Washington’s Asia-Pacific Security Dilemma
BERLIN -- When President Barack Obama unveiled a new national defense strategy last week, which confirmed the United States’ intent to play a sustained role in shaping a rising Asia, he noted that “the tide of war is receding.” This observation will have done little to reassure a skeptical Beijing that the strategy is aimed at managing, as opposed to containing, the rise of China. Beijing will note with ire its bracketing, in one part of the strategic review, with Iran: a country with whom the United States has had no diplomatic relations for three decades and with whom the risk of conflict (even if by proxy), remains all too real.
Nor will it be pleased by the U.S. commitment to “invest in a long-term strategic partnership with India,” a country whose potential Beijing would prefer to see checked. Seen from Beijing, the administration’s repeated assurances that the United States does not view China as an adversary will be even harder to believe now. Nevertheless, as Beijing waits to discover the full details of the U.S. realignment and to calibrate its reaction accordingly, a few ironies are already clear. Firstly, despite the fanfare with which the announcement was made, it should be no surprise that Washington plans to pay close attention to Asia. In fact, the realignment reinforces an underlying trend of increased U.S. engagement with the Asia-Pacific region, which has been quietly gathering momentum since the 1990s. The wars that followed the 9/11 attacks may have constrained some of this focus, but the ultimate direction of U.S. defense policy has been clear for a while.
Likewise, the intention to cultivate India as a long-term strategic partner has roots stretching back across administrations long before Obama’s tenure. Secondly, the perception of increasingly “assertive” behavior by China in recent years has played its part in crystallizing a stronger U.S. response. The danger is that this in turn bolsters the position of hard-liners in Beijing, including elements of the military, thereby further increasing their influence in foreign and security policymaking. Thirdly, China’s bracketing with Iran as nations pursuing asymmetric means to counter U.S. power projection capabilities is likely to encourage Beijing to mistakenly identify common cause with Tehran. Indeed, a Global Times editorial the day after Obama’s announcement argued, “The U.S. strategic adjustment highlights Iran’s importance to China. Iran’s existence and its stance form a strong check against the U.S.”
And finally, as Washington complains about the pursuit of these asymmetric measures, its increased presence in the region is likely to make such activities even more attractive. China will continue to pour resources into access denial, focus on the development of longer-range capabilities, and continue their advances in electronic and cyber warfare. Yet, for the United States to retain its primacy in Asia whilst ensuring the rise of China within a rules-based international environment, there is no alternative other than pouring more resources into Asia. Ultimately, anyone judging China’s strategic intentions purely by observing the nature of its military build-up would not likely be persuaded by Beijing’s commitment to rise peacefully. For the many U.S. allies and partners in Asia struggling to manage the security implications of their burgeoning trade relations with China, this demonstration of U.S. commitment to the region provides significant reassurance.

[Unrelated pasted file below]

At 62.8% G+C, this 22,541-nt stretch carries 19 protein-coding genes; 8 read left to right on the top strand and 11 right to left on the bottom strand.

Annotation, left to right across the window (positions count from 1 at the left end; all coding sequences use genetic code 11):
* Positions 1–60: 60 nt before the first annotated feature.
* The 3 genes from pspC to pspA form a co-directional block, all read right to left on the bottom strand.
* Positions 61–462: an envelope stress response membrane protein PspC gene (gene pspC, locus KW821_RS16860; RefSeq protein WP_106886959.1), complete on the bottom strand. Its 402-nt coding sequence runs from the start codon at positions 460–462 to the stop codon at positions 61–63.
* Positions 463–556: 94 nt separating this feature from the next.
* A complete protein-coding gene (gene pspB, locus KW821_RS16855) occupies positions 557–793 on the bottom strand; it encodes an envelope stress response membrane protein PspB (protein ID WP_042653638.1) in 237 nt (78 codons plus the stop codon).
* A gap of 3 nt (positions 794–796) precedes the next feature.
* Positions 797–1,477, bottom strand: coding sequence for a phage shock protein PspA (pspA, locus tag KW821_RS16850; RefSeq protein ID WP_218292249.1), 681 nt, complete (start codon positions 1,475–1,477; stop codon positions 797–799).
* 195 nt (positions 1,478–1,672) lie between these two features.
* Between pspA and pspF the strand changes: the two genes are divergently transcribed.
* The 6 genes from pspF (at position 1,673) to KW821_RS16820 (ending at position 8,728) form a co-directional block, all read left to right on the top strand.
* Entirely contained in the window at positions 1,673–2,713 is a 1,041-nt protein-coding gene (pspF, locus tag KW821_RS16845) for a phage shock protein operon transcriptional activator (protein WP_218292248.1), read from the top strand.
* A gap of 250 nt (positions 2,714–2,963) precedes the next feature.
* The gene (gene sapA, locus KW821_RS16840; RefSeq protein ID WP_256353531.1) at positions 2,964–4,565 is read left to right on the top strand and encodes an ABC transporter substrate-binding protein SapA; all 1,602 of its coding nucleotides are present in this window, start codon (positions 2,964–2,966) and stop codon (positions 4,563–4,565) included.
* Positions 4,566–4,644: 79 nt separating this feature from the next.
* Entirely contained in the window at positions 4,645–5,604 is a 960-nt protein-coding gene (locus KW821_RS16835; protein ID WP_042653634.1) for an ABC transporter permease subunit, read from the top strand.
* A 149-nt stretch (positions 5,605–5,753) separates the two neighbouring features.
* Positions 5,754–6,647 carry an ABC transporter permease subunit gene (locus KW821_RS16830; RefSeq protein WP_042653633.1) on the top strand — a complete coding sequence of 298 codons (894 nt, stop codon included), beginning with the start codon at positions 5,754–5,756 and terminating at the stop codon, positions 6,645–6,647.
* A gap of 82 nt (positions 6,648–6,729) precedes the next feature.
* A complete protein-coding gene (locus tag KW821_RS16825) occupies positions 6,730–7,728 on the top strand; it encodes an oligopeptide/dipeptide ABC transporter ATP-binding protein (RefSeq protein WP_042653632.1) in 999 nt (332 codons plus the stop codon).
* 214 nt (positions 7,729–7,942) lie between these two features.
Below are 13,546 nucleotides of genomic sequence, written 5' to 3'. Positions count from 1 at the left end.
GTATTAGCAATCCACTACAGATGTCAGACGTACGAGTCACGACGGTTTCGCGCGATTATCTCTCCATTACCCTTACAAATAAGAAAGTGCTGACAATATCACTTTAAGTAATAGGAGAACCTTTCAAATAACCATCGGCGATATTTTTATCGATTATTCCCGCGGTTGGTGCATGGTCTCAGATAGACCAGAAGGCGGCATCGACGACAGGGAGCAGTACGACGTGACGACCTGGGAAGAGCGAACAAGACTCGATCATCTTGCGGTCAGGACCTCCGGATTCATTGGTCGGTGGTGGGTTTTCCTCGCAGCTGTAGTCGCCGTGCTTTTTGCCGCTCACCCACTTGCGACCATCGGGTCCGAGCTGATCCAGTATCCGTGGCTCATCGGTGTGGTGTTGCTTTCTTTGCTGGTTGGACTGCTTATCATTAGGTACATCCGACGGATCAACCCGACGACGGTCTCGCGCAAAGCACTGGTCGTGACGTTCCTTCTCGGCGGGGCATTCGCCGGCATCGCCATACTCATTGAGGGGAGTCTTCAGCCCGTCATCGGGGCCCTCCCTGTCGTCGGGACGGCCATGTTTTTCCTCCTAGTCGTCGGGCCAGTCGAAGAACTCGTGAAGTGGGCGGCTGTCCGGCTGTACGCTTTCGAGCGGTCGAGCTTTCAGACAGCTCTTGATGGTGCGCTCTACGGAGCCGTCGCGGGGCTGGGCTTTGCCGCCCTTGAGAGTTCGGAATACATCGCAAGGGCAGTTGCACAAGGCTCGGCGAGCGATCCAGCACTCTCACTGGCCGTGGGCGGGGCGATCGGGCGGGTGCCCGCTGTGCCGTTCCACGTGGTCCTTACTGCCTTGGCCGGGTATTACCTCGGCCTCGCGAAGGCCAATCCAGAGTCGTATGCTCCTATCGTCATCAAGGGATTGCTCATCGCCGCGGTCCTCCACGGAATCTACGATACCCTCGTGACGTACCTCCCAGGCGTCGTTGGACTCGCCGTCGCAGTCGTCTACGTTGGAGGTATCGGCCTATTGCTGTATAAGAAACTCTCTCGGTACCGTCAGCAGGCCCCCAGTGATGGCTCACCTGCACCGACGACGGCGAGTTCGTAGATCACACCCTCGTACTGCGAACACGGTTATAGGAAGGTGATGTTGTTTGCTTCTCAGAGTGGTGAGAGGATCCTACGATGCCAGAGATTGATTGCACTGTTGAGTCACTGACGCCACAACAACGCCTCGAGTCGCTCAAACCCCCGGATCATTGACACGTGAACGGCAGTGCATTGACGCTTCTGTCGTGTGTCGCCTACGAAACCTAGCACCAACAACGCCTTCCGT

At the same time, the strategy will also generate tensions with U.S. partners in Asia. More will be demanded of them, which will have financial implications and might require deft political handling domestically. Equally, as South Korea’s Chosun Ilbo has been quick to point out, the United States’ decreased appetite for boots on the ground does not sit easily with a military strategy that presently envisions the deployment of 690,000 American soldiers on the Korean Peninsula in the event of war. In the struggle to manage the consequences of China’s rise, U.S. military might and strategy will be crucial, but these will not be the only tools required.
While a more coherent diplomatic strategy for Asia appears to be emerging with, for example, U.S. participation in the East Asian Summit, U.S. trade policy in Asia remains woefully underdeveloped, the administration’s recent push on the Trans-Pacific Partnership notwithstanding. Ultimately, as intriguing as the consequences of this strategy may be for the broader region, for the moment at least, the Pentagon review remains just a paper. Even once key details are made clear, a lot can happen on the road between intent and reality.
Sarah Raine is a Non-Resident Transatlantic Fellow with the Asia Program of the German Marshall Fund of the United States in Berlin
The views expressed in GMF publications and commentary are the views of the author alone.